“I just don’t want to do worse than what the House did. And there’s a push to bring it below the House, so that’s an issue,” Heller told Roll Call.

Furthermore, Medicaid expansion and Medicaid cuts are just a piece of the current health-care negotiations in the Senate. Senators are also trying to sort out whether to make insurance subsidies more generous, how much of the law’s insurer regulations to repeal and how to ensure taxpayer dollars don’t go to plans that cover abortions.

Some of this should come into clearer focus today as Senate Majority Leader Mitch McConnell (R-Ky.) is expected to brief his conference at their weekly luncheon on Capitol Hill on the various options available to them. McConnell has said he would like to see a vote on a health-care package before lawmakers leave for their July 4 recess, but some note that deadline could slip. Sen. John Thune (R-S.D.), the No. 3 GOP leader, told Politico's Burgess Everett yesterday that the timeline is “an aspiration” but not a hard deadline.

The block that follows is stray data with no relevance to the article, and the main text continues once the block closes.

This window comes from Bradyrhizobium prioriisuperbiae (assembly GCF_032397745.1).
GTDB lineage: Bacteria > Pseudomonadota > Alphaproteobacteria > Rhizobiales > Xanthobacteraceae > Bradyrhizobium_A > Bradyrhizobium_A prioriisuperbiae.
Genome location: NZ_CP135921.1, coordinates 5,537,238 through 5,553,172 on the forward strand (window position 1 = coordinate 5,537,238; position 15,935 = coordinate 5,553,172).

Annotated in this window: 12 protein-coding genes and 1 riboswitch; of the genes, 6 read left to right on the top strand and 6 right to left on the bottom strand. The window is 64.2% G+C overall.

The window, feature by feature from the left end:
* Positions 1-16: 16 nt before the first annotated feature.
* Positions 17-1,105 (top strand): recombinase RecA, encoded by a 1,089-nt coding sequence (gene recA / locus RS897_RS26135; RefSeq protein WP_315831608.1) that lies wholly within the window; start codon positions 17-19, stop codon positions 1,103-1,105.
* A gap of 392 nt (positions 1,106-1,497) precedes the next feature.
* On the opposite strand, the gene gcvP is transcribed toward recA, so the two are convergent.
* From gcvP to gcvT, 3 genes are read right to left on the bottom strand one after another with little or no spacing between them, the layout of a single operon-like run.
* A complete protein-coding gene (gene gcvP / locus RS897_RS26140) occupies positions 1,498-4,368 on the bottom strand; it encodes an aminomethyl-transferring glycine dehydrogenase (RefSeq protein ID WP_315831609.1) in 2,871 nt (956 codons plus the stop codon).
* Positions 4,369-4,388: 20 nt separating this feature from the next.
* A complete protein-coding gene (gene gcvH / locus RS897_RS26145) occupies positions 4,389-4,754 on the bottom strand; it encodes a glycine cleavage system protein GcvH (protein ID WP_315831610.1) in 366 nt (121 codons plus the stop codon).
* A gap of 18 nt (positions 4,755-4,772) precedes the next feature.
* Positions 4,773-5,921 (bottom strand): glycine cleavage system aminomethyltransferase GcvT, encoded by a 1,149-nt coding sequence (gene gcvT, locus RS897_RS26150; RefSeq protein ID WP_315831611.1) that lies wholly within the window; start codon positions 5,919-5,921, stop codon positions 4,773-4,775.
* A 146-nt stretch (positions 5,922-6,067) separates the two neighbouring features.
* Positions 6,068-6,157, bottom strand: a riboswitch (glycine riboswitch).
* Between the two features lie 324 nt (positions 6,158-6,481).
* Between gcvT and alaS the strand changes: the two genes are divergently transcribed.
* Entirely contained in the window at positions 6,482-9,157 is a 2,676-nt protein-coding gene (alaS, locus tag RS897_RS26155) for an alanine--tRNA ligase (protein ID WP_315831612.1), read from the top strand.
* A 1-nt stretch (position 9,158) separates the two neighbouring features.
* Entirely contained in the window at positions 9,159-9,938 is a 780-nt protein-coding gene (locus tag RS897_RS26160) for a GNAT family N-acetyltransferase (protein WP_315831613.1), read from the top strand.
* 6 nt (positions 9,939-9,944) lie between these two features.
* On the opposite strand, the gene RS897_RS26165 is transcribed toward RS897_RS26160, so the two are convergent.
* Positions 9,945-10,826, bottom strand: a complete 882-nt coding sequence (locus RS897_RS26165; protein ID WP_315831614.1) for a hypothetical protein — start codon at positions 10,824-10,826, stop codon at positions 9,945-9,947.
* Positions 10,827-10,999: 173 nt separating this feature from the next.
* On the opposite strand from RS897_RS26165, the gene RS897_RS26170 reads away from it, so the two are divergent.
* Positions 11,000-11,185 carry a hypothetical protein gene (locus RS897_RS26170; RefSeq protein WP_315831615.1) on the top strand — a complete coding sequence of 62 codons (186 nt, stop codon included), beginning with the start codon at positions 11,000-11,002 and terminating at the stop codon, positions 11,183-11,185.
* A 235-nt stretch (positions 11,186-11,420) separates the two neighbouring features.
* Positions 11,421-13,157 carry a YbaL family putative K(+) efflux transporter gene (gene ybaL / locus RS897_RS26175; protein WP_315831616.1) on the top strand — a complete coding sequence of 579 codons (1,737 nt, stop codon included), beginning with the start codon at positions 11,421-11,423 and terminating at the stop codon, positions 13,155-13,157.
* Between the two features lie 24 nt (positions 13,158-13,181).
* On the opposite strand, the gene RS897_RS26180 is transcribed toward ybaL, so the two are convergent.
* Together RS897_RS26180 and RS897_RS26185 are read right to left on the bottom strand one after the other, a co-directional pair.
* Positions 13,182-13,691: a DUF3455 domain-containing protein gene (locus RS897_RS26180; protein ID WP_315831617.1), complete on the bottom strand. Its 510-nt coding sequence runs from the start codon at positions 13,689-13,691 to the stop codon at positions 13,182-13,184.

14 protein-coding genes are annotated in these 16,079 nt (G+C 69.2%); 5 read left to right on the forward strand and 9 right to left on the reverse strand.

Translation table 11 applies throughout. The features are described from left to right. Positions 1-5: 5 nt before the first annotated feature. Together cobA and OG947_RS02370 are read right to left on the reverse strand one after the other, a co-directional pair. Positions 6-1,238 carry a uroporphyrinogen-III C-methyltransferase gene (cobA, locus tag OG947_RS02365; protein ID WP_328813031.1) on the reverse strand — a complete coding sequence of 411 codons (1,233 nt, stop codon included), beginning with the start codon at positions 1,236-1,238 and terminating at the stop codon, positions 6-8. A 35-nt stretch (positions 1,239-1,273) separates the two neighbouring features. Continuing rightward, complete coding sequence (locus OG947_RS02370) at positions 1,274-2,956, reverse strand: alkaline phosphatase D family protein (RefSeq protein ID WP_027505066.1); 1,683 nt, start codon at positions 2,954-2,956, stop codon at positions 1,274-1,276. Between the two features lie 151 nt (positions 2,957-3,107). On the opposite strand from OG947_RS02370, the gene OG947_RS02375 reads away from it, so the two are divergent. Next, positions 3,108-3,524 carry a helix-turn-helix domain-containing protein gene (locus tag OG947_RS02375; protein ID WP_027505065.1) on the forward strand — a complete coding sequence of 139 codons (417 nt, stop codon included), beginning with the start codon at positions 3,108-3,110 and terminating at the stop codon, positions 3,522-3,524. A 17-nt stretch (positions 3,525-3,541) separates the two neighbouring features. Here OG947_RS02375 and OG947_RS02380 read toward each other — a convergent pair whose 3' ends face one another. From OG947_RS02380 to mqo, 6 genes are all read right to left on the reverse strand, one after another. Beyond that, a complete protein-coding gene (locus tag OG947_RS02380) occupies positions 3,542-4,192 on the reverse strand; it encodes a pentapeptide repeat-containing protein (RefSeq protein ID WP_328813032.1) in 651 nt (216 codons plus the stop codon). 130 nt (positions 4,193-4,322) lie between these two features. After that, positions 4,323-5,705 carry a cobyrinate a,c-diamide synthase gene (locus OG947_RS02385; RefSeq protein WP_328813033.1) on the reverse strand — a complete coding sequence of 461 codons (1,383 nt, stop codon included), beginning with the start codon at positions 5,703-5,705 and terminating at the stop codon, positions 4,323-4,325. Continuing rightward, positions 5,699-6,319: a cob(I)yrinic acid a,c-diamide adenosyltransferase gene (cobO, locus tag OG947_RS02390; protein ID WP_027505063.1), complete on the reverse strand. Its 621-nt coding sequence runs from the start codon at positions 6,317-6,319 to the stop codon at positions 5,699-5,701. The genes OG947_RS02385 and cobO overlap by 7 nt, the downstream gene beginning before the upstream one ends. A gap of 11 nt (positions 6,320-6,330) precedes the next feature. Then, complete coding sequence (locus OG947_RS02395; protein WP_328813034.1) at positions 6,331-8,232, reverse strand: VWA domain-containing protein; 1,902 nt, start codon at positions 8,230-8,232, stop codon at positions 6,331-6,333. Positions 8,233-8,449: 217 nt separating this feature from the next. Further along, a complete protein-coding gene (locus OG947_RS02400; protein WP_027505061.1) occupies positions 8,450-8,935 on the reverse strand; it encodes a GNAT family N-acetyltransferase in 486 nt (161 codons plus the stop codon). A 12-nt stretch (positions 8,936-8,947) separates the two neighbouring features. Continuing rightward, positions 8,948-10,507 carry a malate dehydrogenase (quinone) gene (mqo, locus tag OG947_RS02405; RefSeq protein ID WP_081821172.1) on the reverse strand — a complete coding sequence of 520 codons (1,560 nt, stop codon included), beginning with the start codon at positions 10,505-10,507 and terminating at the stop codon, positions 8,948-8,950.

At today's lunches, McConnell wants to explain the costs and benefits of various elements in a possible GOP measure -- such as how the speed of the Medicaid phaseout or the generosity of insurance subsidies would affect the bill's overall price tag and how many people might lose insurance coverage under various scenarios. The goal is to tentatively agree on something in the next few days, Hill aides say, so a final bill can be drafted and shipped off to the Congressional Budget Committee for a score -- which could take two to three weeks.

If Senate Republicans have any hopes of forging consensus, their luncheon will need to look more like a trading floor than a boxing ring. The only pathway to the 50 votes needed for passage involves some hard bargaining between moderates and conservatives. All of these differences need to be hashed out – and consensus reached – before they can move seriously ahead on an Obamacare overhaul. How quickly things move (or don't move) this week on Capitol Hill could be a strong indicator of whether Senate Republicans will ultimately be able to succeed.